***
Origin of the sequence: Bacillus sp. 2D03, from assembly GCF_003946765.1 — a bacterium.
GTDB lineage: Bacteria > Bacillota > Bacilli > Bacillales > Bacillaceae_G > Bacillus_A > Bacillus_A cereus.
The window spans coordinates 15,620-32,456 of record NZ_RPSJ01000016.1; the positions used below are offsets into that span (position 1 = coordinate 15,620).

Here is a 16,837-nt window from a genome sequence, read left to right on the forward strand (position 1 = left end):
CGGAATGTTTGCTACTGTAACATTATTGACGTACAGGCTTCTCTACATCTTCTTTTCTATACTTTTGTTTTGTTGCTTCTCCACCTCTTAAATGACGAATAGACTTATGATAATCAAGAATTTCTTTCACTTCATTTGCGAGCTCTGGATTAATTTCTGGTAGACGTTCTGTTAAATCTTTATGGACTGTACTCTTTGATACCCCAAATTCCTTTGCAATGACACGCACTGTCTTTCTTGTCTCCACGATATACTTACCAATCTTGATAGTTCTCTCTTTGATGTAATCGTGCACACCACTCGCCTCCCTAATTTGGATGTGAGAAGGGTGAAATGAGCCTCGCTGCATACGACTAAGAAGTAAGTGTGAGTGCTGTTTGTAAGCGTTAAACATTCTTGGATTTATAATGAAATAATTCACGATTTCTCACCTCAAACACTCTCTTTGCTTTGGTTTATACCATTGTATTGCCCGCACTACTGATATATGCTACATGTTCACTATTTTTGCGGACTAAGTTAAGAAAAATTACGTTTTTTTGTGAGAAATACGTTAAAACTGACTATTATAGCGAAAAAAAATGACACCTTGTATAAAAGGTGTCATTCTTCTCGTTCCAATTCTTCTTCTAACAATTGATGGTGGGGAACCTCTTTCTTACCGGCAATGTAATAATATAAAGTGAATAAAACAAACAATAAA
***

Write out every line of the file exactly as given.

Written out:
Origin of the sequence: Bacillus sp. 2D03, from assembly GCF_003946765.1 — a bacterium.
GTDB lineage: Bacteria > Bacillota > Bacilli > Bacillales > Bacillaceae_G > Bacillus_A > Bacillus_A cereus.
The window spans coordinates 15,620-32,456 of record NZ_RPSJ01000016.1; the positions used below are offsets into that span (position 1 = coordinate 15,620).

Here is a 16,837-nt window from a genome sequence, read left to right on the forward strand (position 1 = left end):
CGGAATGTTTGCTACTGTAACATTATTGACGTACAGGCTTCTCTACATCTTCTTTTCTATACTTTTGTTTTGTTGCTTCTCCACCTCTTAAATGACGAATAGACTTATGATAATCAAGAATTTCTTTCACTTCATTTGCGAGCTCTGGATTAATTTCTGGTAGACGTTCTGTTAAATCTTTATGGACTGTACTCTTTGATACCCCAAATTCCTTTGCAATGACACGCACTGTCTTTCTTGTCTCCACGATATACTTACCAATCTTGATAGTTCTCTCTTTGATGTAATCGTGCACACCACTCGCCTCCCTAATTTGGATGTGAGAAGGGTGAAATGAGCCTCGCTGCATACGACTAAGAAGTAAGTGTGAGTGCTGTTTGTAAGCGTTAAACATTCTTGGATTTATAATGAAATAATTCACGATTTCTCACCTCAAACACTCTCTTTGCTTTGGTTTATACCATTGTATTGCCCGCACTACTGATATATGCTACATGTTCACTATTTTTGCGGACTAAGTTAAGAAAAATTACGTTTTTTTGTGAGAAATACGTTAAAACTGACTATTATAGCGAAAAAAAATGACACCTTGTATAAAAGGTGTCATTCTTCTCGTTCCAATTCTTCTTCTAACAATTGATGGTGGGGAACCTCTTTCTTACCGGCAATGTAATAATATAAAGTGAATAAAACAAACAATAAA